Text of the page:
Tuesday, December 23, 2008

A favorite Christmas memory

I have been recently accused - fairly - of writing something "dark" during the holidays. So today, I hope to redeem myself with a true story that always comes to me this time of year. It's a "true meaning of Christmas" story.

Like so many of my Christmas memories, it features my dad. Avid readers of this blog with fastidious memory banks will recall last year's item that detailed Daddy's lack of enthusiasm for the whole Christmas issue. I think the biggest part of his disdain for Christmas was the excess of it - and this was in a household that did not have anything like a fancy Christmas. We were a working-class family with a working-class Christmas. Although I never wanted for anything necessary, I was just like other kids in lusting after the unnecessary, expensive toys in the Sears "Wishbook" catalog - elaborate slot car tracks and electric hockey games and full-blown cowboy outfits. Things that were out of reach for people of our means.

No doubt Daddy wanted to teach me something on this particular Christmas. I was 9 or 10 I think. It was a day or two before the holiday. After he got home from work and the firewood had been replenished in the house, he told me he wanted me to go somewhere with him. This was out of the ordinary. I knew it had to be something of significance to compel him to make a point of asking me to go with him. Sometime just before dark we got into his Rambler and drove just a short way, maybe a mile or less from our house, up a dirt road. Back there in the woods (44th Street when it was still in the woods and unpaved, for those who have Joplin knowledge) there was a tumble-down house that I had passed a few times. It looked like it hadn't seen paint in fifty years, and there was junk strewn in the front and a broken down car or two. Not all the windows had glass in them. No electric light. Daddy turned the car into the dirt driveway and stopped. A child peeked out from the door. I don't think any words were said as Daddy got out and reached for a grocery bag in the back seat. I could see that inside the bag were oranges, maybe nuts, eggs perhaps. Some sustenance.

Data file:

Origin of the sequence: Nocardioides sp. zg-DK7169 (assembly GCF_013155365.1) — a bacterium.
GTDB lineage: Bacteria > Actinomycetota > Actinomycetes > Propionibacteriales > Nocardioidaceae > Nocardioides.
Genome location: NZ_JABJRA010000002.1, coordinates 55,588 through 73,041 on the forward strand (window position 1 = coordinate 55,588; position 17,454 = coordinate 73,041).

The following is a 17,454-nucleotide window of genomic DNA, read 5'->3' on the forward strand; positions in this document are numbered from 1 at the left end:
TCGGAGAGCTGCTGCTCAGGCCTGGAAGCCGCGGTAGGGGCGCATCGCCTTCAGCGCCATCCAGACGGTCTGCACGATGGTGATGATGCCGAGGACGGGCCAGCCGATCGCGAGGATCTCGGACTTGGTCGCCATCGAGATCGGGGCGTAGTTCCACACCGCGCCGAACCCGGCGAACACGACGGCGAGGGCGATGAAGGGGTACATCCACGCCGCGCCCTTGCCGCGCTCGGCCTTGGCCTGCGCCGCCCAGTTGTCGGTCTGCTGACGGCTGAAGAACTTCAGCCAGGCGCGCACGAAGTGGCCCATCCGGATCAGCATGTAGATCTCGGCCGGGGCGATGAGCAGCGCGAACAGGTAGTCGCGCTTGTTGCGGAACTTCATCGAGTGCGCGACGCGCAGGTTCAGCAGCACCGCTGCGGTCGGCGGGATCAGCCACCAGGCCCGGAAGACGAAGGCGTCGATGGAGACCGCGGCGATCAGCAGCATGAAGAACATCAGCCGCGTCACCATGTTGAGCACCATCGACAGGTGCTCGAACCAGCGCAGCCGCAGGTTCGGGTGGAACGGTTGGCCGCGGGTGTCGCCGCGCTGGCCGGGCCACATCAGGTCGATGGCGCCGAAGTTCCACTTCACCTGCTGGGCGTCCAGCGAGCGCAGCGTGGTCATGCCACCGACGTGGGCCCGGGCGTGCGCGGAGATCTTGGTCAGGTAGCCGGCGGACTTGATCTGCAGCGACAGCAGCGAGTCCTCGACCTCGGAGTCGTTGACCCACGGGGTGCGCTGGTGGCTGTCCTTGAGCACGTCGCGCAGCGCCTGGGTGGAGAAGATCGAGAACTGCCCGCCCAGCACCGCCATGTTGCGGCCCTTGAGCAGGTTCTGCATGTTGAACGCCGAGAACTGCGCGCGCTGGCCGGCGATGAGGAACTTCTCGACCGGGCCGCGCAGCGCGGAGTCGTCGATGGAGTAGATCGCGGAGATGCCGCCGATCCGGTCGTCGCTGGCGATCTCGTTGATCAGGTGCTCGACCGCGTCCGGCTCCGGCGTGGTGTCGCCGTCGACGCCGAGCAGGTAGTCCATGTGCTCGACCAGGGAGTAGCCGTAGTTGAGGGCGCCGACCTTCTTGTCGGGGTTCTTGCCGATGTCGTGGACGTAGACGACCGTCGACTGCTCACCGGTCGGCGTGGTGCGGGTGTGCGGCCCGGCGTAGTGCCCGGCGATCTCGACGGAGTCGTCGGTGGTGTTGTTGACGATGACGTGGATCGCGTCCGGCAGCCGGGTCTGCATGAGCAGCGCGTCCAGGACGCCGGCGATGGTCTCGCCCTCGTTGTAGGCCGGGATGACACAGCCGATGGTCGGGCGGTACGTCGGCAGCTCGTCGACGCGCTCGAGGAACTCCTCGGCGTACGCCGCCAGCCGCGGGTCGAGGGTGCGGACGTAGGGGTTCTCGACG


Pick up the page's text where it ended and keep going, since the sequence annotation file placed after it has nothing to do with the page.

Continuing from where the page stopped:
I watched from the car, and from this unlivable-looking house a man came out. He was in his 30s, needed a shave, and his face had that beaten look - beaten by hard work in the sun, beaten by wind, beaten by life. There were two or three children, a wife inside. He took the grocery bag. Not much was said. Daddy came back to the car, sat in the driver's seat, and looked over at me. He didn't say a word. We drove back to our home, a warm, comfortable home, that now seemed so opulent by comparison.

Later I came to understand that this was a family of migrant farm workers of the "Okie" variety. Dirt poor people who moved from place to place and subsisted. Today they would probably be housed in some kind of shelter. In that day the just lived on, the hard-scrabble life.

Daddy's life was shaped by being poor - Depression poor. Will-there-be-enough-to-eat poor. There was something about the way Christmas was shaping up - as the festival of conspicuous consumption that we have today - that urged him to give me a little perspective. I guess it worked. Not a Christmas goes by that I don't think about that day.

5 comments:

Anonymous said...

inspiring...truly inspiring...

Anonymous said...

Did you inspire that type of goodwill in your own children?

Anonymous said...

Wow- we are all anonymose today- Barry, no one would ever know that I grew up living in car at times and not eating for days. It shaped who I am today. Today I am wealthy, but I always make sure I donate money to the food bank, everyone needs to eat, especially at Christmas time. I can remember one day how good an orange tasted and just how good it smelled to me as a 7 year old. I feel blessed everytime I eat one now. It is the little things that your dad did that make a difference in life. He understood that.

Barry Martin said...

Anonymous II asked if I have inspired that kind of goodwill in my children. The answer is that I don't know, but they are outstanding people who have given more in service at their ages that I did by that stage in my life - have a deep sense of fairness and responsibility and how to be good. They are better people than I am. Maybe it skips a generation...

Anonymous said...

Thanks for sharing your story and showing your not all dark during this holiday season. Most importantly, remember all year is a time to give, not just Christmas....that was pointed out to me when I was writing out my donations checks for the year and my daughter said, "Did you know Mom that this is the time of year most foundations get there donations, but they can use it all year, the diseases, research and whatever are continous, just a thought Mom". Boy I love that girl and she's right.